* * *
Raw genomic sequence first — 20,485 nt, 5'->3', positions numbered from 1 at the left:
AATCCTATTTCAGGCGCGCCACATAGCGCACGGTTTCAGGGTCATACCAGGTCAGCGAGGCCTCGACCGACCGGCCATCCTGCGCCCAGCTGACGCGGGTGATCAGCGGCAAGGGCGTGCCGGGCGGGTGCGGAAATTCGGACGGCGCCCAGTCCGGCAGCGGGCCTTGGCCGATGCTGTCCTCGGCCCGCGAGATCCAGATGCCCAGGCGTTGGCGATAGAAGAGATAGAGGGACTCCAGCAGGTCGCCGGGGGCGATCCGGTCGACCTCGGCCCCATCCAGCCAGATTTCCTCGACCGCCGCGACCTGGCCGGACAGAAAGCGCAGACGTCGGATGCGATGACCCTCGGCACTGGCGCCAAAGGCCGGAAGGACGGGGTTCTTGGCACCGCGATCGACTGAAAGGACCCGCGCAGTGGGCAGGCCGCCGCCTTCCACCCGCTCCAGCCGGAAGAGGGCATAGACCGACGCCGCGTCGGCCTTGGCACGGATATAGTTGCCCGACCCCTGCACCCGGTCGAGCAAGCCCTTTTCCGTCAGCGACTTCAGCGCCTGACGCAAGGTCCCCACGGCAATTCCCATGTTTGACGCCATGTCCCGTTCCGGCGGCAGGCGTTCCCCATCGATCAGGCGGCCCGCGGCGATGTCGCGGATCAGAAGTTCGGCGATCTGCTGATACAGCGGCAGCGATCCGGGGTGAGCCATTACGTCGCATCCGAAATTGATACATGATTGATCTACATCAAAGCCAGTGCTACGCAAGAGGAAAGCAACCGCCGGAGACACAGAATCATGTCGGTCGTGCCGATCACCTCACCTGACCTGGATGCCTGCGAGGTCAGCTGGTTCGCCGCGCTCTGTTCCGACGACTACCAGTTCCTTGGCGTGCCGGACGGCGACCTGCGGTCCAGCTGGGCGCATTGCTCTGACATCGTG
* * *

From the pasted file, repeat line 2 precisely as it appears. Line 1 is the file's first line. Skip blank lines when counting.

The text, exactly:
AATCCTATTTCAGGCGCGCCACATAGCGCACGGTTTCAGGGTCATACCAGGTCAGCGAGGCCTCGACCGACCGGCCATCCTGCGCCCAGCTGACGCGGGTGATCAGCGGCAAGGGCGTGCCGGGCGGGTGCGGAAATTCGGACGGCGCCCAGTCCGGCAGCGGGCCTTGGCCGATGCTGTCCTCGGCCCGCGAGATCCAGATGCCCAGGCGTTGGCGATAGAAGAGATAGAGGGACTCCAGCAGGTCGCCGGGGGCGATCCGGTCGACCTCGGCCCCATCCAGCCAGATTTCCTCGACCGCCGCGACCTGGCCGGACAGAAAGCGCAGACGTCGGATGCGATGACCCTCGGCACTGGCGCCAAAGGCCGGAAGGACGGGGTTCTTGGCACCGCGATCGACTGAAAGGACCCGCGCAGTGGGCAGGCCGCCGCCTTCCACCCGCTCCAGCCGGAAGAGGGCATAGACCGACGCCGCGTCGGCCTTGGCACGGATATAGTTGCCCGACCCCTGCACCCGGTCGAGCAAGCCCTTTTCCGTCAGCGACTTCAGCGCCTGACGCAAGGTCCCCACGGCAATTCCCATGTTTGACGCCATGTCCCGTTCCGGCGGCAGGCGTTCCCCATCGATCAGGCGGCCCGCGGCGATGTCGCGGATCAGAAGTTCGGCGATCTGCTGATACAGCGGCAGCGATCCGGGGTGAGCCATTACGTCGCATCCGAAATTGATACATGATTGATCTACATCAAAGCCAGTGCTACGCAAGAGGAAAGCAACCGCCGGAGACACAGAATCATGTCGGTCGTGCCGATCACCTCACCTGACCTGGATGCCTGCGAGGTCAGCTGGTTCGCCGCGCTCTGTTCCGACGACTACCAGTTCCTTGGCGTGCCGGACGGCGACCTGCGGTCCAGCTGGGCGCATTGCTCTGACATCGTG